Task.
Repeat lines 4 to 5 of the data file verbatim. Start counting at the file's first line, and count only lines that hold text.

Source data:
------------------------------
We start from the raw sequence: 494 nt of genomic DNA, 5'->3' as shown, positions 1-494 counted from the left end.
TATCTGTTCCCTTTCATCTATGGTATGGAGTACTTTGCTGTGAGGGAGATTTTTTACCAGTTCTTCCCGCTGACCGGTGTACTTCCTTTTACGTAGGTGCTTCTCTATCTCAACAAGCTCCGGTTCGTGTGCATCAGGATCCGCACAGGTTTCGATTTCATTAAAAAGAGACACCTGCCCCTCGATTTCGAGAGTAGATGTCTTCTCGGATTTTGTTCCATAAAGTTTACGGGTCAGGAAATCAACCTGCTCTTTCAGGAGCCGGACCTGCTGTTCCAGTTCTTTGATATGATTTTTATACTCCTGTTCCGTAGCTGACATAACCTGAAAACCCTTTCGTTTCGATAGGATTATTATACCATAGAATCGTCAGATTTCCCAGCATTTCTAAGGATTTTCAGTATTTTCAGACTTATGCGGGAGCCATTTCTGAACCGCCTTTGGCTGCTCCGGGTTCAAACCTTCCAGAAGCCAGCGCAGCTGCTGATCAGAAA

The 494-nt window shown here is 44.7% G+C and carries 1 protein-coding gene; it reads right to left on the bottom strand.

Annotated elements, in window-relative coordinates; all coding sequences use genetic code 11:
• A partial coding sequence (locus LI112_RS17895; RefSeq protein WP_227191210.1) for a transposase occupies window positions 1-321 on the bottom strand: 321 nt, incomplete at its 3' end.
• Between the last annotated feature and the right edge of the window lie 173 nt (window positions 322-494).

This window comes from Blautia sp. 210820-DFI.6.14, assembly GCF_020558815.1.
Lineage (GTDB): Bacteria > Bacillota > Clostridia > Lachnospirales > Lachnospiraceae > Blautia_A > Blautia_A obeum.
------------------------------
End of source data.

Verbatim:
Annotated elements, in window-relative coordinates; all coding sequences use genetic code 11:
• A partial coding sequence (locus LI112_RS17895; RefSeq protein WP_227191210.1) for a transposase occupies window positions 1-321 on the bottom strand: 321 nt, incomplete at its 3' end.